To understand your social media presence in Nigeria for growth of your audience, it’s important that you have the best tools around you to ensure a full understanding of your Nigerian audience.
Here are some of the tools:
It’s not just insights on your own page Facebook offers it’s social media intelligence on competitors’ pages as well. Yes, you can see how many people saw your posts, and what (limited) actions they took on your page. You can see gender and location demographics on your page’s followers. But the most useful metric just might be the Pages to Watch area, which lets you see what posts are succeeding for your competitors. After all, if it’s working for them…
Twitter’s built-in analytics tell you a lot about which tweets are succeeding and to what degree even if they don’t tell you why. The audience metrics break your audience into percentages based on interests, occupation, gender, household income, and net worth.
Popular recurring hashtags are also highlighted, arming you with the means to be on trend with your posts. Missing is the ability to target individual audience segments with messaging just for them. But you at least have an idea of where to aim to please the majority of your audience.
You need a business account to use Pinterest’s analytics, but you can convert a personal account for free to see what users love about your Pinterest profile and what visitors like to save from your company’s website. New audience metrics let you see what your followers are into, and who else they follow so you have a better idea what to pin. And knowing what your audience wants is half the battle.
The photo-sharing giant’s analytics platform has yet to be revealed, but their new “Insights” feature is in process, according to TechCrunch. Follower analytics will offer demographic info like location, age and gender. You’ll also be able to track new followers hourly and daily, which can “better help pinpoint which posts worked to convert users to followers, or which posts may have spread virally.”
Speaking of viral, video is one of the most engaging types of social content out there, so understanding what works and what doesn’t is crucial. YouTube’s analytics show you where traffic is coming from, but also has filters so you can see if videos are more popular in a specific region, or over a specific data range.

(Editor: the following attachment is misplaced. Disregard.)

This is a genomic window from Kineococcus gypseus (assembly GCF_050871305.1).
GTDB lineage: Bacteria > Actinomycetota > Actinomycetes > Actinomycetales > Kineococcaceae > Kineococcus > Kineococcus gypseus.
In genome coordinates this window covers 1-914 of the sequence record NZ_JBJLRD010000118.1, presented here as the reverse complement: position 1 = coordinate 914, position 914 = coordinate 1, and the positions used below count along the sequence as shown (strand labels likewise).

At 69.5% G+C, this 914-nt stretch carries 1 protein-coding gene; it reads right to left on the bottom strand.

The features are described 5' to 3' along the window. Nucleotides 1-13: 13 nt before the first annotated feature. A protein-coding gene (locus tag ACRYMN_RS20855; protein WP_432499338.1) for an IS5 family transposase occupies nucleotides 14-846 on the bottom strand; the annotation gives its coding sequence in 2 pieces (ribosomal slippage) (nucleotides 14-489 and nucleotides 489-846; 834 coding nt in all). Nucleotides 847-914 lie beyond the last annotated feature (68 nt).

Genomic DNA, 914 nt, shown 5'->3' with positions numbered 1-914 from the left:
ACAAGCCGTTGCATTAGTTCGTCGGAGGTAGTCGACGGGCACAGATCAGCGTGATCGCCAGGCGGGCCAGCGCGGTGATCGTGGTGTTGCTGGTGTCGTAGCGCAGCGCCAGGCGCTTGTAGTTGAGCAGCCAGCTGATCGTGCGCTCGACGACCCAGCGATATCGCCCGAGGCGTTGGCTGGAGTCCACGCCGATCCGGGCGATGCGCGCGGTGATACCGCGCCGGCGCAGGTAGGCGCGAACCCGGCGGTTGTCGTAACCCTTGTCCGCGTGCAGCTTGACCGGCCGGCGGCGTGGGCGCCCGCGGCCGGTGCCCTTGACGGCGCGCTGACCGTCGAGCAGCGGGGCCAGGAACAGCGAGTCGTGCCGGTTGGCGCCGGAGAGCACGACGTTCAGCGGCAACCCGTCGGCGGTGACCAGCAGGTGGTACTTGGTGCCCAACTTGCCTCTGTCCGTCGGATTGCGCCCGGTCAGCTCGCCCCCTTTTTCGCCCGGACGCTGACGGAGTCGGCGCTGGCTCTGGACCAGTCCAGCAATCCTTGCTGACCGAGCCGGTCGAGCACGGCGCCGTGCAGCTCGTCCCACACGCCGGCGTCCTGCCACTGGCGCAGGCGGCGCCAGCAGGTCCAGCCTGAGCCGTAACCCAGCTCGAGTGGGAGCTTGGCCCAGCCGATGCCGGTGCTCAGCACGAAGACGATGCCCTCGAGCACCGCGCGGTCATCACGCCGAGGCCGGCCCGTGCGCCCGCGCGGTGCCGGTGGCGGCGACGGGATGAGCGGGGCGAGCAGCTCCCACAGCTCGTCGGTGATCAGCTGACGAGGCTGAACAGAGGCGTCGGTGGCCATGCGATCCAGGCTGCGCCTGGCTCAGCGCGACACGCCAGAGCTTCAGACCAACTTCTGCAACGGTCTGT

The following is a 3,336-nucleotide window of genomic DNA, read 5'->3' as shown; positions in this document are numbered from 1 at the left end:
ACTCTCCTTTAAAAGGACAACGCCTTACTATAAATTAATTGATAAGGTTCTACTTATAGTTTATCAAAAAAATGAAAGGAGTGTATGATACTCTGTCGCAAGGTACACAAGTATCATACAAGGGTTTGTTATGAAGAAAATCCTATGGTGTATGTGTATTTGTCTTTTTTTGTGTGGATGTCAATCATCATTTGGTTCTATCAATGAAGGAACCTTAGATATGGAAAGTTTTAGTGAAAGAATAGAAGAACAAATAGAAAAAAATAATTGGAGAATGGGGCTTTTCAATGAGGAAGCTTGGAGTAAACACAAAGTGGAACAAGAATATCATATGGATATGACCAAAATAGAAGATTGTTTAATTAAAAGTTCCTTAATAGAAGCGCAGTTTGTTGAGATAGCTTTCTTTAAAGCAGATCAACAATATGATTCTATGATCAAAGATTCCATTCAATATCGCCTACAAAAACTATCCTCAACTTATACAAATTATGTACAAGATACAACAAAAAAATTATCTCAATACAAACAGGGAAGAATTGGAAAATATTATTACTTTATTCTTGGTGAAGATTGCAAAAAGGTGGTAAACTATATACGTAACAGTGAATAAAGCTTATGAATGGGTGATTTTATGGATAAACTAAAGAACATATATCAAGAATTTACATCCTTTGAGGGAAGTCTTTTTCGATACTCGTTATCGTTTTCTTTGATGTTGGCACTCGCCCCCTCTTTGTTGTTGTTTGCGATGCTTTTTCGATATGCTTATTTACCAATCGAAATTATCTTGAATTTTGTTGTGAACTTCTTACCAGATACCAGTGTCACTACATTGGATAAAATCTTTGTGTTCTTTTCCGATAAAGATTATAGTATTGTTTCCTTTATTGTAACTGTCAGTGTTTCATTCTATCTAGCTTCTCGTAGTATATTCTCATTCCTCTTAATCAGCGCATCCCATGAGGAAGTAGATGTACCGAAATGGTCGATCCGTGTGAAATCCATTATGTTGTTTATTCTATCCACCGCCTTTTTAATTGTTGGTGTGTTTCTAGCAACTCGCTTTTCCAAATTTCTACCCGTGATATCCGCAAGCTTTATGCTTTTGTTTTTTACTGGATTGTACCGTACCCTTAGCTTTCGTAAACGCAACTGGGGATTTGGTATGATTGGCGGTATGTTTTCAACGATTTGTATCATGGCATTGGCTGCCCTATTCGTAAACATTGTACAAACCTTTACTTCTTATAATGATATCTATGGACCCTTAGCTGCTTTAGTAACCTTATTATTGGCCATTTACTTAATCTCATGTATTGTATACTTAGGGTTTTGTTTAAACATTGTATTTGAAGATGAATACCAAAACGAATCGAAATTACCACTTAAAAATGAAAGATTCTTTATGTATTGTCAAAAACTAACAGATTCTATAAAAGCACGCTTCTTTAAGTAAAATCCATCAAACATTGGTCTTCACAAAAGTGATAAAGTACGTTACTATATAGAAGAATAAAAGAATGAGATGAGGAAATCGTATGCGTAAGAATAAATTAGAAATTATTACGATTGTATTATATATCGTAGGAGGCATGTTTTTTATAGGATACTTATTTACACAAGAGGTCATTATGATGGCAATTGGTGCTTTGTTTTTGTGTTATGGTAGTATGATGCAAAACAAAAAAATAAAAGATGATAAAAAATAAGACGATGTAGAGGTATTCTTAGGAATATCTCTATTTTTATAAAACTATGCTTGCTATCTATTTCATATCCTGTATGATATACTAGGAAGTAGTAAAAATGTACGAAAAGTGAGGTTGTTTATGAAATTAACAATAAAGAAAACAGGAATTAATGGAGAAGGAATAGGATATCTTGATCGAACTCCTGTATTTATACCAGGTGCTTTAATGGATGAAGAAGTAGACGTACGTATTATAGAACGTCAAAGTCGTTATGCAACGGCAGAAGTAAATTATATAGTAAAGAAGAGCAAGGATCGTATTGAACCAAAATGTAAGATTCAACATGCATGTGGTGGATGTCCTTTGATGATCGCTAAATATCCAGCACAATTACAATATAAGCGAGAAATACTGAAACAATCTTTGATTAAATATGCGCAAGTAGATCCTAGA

Earnings reports show you which ad formats drive revenue, while audience retention graphs illustrate which specific elements of your videos are working or not. When viewers rewind/rewatch a video they love, or fast-forward or abandon one they don’t, you’ll know. Remember to pay close attention to analytics for the first 15 seconds of your videos as that’s when viewers are most likely to drop off.
There’s arguably no better tool businesses and small businesses especially can apply for insights on how their website connects to and engages online consumers. Far more than number of visitors or page views, Google Analytics offers the ability to test web design features to understand what inspires conversions.
Their audience reporting tool lets you understand your audience at the demographic, interests, geography, industry benchmarks, and device level so you can better target your marketing efforts
Scheduling posts is Buffer’s primary function, but that’s hardly its only merit. Though the free version only allows for scheduling of posts to a single platform, it’s worth the free trial of the Awesome Plan (for starters) to give Buffer’s social analytics a look. Users can see how their posts performed over a single day, week, month, or 3-month period.
Also on offer, a breakdown of which posts were most and least popular, got the most clicks, mentions, and retweets, etc. Buffer just added Instagram to the list of social networks users can schedule to and analyze, making it that much more valuable to any business using a combination of up to five of the top social networks to reach their audience. Twitter, Facebook, LinkedIn, Google+, Pinterest and now Instagram are all supported on the Awesome Plan.